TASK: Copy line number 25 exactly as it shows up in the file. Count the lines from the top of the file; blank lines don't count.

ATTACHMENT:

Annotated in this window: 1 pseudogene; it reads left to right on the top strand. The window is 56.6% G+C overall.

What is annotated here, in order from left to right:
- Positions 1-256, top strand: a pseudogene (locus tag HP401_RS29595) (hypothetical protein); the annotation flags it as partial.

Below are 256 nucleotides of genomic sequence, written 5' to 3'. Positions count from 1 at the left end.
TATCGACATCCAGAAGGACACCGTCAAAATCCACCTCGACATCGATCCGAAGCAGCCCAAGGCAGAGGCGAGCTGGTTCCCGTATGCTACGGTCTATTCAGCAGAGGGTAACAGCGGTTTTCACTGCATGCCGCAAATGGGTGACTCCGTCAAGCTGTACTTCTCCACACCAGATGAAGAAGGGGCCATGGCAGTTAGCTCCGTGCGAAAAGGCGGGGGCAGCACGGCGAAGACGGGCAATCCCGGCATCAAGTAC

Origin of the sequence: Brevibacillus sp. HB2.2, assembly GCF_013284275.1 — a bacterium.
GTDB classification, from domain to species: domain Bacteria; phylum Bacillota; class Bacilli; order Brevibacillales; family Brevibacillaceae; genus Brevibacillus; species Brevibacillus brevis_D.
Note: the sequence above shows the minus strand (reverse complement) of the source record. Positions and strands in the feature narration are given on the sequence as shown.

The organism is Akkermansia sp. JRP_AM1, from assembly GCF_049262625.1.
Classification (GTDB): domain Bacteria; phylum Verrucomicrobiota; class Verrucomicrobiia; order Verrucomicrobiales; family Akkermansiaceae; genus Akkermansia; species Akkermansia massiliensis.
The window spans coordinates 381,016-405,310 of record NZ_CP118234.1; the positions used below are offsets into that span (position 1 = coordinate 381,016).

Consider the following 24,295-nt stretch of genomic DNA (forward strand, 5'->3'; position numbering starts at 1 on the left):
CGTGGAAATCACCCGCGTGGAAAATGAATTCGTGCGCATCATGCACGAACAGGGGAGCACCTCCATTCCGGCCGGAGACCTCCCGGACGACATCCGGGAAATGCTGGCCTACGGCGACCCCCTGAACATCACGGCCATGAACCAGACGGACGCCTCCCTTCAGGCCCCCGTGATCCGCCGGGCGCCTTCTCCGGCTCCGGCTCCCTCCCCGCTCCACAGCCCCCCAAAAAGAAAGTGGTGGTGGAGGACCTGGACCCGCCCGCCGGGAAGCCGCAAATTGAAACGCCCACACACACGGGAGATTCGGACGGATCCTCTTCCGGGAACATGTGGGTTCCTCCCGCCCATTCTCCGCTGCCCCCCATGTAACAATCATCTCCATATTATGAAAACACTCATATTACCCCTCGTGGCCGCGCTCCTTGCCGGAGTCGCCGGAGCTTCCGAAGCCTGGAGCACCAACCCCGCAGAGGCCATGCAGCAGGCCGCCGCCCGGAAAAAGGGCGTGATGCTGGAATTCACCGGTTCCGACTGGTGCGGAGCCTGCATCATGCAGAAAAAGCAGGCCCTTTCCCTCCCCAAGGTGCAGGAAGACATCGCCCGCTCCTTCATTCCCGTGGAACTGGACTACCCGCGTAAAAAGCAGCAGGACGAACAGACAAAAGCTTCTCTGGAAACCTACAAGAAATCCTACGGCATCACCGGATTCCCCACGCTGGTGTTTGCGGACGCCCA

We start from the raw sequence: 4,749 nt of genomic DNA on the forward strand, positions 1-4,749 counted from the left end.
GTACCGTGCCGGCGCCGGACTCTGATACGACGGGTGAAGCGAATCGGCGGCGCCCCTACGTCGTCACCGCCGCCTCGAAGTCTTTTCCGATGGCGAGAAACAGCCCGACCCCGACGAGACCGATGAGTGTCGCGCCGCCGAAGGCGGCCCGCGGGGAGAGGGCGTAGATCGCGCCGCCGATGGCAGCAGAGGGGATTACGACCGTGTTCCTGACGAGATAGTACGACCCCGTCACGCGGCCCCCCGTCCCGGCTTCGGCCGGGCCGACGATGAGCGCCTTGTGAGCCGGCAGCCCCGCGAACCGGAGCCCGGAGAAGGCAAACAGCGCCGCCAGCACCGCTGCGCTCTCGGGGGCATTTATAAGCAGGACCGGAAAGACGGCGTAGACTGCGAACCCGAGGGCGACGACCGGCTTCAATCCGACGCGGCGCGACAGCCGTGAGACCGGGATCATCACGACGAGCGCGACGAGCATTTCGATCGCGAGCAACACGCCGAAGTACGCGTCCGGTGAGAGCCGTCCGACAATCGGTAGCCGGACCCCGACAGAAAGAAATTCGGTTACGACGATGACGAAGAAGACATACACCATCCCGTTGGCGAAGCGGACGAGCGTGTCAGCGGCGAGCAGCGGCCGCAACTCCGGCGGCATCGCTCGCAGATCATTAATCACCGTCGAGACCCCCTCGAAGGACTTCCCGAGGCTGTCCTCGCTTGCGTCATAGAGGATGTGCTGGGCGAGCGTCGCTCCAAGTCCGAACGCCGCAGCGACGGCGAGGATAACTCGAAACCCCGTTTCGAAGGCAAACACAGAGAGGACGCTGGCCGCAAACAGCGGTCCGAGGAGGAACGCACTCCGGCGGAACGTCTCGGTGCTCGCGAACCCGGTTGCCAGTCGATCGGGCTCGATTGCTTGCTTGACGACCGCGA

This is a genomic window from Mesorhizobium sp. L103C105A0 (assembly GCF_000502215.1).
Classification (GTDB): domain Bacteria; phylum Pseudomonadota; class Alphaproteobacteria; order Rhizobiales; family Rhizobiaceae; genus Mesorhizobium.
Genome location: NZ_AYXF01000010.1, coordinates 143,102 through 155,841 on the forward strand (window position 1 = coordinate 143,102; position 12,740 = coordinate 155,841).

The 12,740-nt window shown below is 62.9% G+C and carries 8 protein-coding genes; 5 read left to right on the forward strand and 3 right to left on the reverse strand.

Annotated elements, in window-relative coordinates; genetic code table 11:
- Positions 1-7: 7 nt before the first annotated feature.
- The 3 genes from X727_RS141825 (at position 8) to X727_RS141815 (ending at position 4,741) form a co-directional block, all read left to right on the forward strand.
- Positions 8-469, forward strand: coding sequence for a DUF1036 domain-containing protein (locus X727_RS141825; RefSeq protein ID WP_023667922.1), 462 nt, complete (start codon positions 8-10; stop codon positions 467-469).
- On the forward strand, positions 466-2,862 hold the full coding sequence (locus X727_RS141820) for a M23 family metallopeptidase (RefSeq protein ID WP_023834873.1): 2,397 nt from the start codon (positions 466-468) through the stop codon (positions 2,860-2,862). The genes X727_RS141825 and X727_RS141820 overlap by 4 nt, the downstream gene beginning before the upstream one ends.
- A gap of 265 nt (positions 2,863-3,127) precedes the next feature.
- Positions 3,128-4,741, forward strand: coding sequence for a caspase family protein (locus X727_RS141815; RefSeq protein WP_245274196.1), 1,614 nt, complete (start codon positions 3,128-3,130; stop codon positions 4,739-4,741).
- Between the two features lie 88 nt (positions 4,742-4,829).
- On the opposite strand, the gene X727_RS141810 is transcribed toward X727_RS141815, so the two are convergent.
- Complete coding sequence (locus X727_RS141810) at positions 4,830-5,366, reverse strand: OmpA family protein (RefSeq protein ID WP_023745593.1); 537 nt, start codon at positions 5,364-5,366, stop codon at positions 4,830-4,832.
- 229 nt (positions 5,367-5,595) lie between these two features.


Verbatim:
- A gap of 265 nt (positions 2,863-3,127) precedes the next feature.